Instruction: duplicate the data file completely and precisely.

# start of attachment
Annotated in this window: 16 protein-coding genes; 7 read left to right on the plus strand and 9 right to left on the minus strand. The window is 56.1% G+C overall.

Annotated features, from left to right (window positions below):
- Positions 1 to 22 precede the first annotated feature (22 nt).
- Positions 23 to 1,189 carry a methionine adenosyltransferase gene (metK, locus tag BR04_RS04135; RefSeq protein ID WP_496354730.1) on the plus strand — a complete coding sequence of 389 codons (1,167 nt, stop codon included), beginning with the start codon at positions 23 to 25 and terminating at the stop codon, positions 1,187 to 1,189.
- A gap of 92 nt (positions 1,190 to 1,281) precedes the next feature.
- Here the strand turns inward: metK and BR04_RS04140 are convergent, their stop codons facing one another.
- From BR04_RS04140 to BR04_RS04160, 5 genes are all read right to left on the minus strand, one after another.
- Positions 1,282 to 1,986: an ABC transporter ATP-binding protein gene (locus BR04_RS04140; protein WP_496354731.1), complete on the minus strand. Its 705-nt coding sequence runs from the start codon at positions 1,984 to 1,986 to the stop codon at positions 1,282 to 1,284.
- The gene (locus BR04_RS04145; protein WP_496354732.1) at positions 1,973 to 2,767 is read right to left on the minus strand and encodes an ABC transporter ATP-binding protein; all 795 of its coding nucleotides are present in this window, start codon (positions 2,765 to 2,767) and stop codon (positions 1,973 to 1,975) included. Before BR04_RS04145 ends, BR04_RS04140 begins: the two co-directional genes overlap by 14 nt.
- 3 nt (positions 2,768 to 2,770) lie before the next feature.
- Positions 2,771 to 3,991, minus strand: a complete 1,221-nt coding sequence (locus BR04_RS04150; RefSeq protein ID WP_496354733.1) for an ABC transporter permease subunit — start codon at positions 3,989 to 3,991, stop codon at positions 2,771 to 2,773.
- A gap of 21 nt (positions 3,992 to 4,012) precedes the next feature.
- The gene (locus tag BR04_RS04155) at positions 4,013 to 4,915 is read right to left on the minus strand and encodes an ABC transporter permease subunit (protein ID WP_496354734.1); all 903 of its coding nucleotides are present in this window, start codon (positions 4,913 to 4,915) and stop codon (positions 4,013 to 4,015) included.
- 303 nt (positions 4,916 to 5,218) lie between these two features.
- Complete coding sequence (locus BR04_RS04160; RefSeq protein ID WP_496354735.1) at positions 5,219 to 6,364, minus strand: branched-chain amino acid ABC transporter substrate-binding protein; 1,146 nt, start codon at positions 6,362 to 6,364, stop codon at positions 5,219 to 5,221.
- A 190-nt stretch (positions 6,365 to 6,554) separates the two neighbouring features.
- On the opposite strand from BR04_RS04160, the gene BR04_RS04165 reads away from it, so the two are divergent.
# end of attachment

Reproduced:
Annotated in this window: 16 protein-coding genes; 7 read left to right on the plus strand and 9 right to left on the minus strand. The window is 56.1% G+C overall.

Annotated features, from left to right (window positions below):
- Positions 1 to 22 precede the first annotated feature (22 nt).
- Positions 23 to 1,189 carry a methionine adenosyltransferase gene (metK, locus tag BR04_RS04135; RefSeq protein ID WP_496354730.1) on the plus strand — a complete coding sequence of 389 codons (1,167 nt, stop codon included), beginning with the start codon at positions 23 to 25 and terminating at the stop codon, positions 1,187 to 1,189.
- A gap of 92 nt (positions 1,190 to 1,281) precedes the next feature.
- Here the strand turns inward: metK and BR04_RS04140 are convergent, their stop codons facing one another.
- From BR04_RS04140 to BR04_RS04160, 5 genes are all read right to left on the minus strand, one after another.
- Positions 1,282 to 1,986: an ABC transporter ATP-binding protein gene (locus BR04_RS04140; protein WP_496354731.1), complete on the minus strand. Its 705-nt coding sequence runs from the start codon at positions 1,984 to 1,986 to the stop codon at positions 1,282 to 1,284.
- The gene (locus BR04_RS04145; protein WP_496354732.1) at positions 1,973 to 2,767 is read right to left on the minus strand and encodes an ABC transporter ATP-binding protein; all 795 of its coding nucleotides are present in this window, start codon (positions 2,765 to 2,767) and stop codon (positions 1,973 to 1,975) included. Before BR04_RS04145 ends, BR04_RS04140 begins: the two co-directional genes overlap by 14 nt.
- 3 nt (positions 2,768 to 2,770) lie before the next feature.
- Positions 2,771 to 3,991, minus strand: a complete 1,221-nt coding sequence (locus BR04_RS04150; RefSeq protein ID WP_496354733.1) for an ABC transporter permease subunit — start codon at positions 3,989 to 3,991, stop codon at positions 2,771 to 2,773.
- A gap of 21 nt (positions 3,992 to 4,012) precedes the next feature.
- The gene (locus tag BR04_RS04155) at positions 4,013 to 4,915 is read right to left on the minus strand and encodes an ABC transporter permease subunit (protein ID WP_496354734.1); all 903 of its coding nucleotides are present in this window, start codon (positions 4,913 to 4,915) and stop codon (positions 4,013 to 4,015) included.
- 303 nt (positions 4,916 to 5,218) lie between these two features.
- Complete coding sequence (locus BR04_RS04160; RefSeq protein ID WP_496354735.1) at positions 5,219 to 6,364, minus strand: branched-chain amino acid ABC transporter substrate-binding protein; 1,146 nt, start codon at positions 6,362 to 6,364, stop codon at positions 5,219 to 5,221.
- A 190-nt stretch (positions 6,365 to 6,554) separates the two neighbouring features.
- On the opposite strand from BR04_RS04160, the gene BR04_RS04165 reads away from it, so the two are divergent.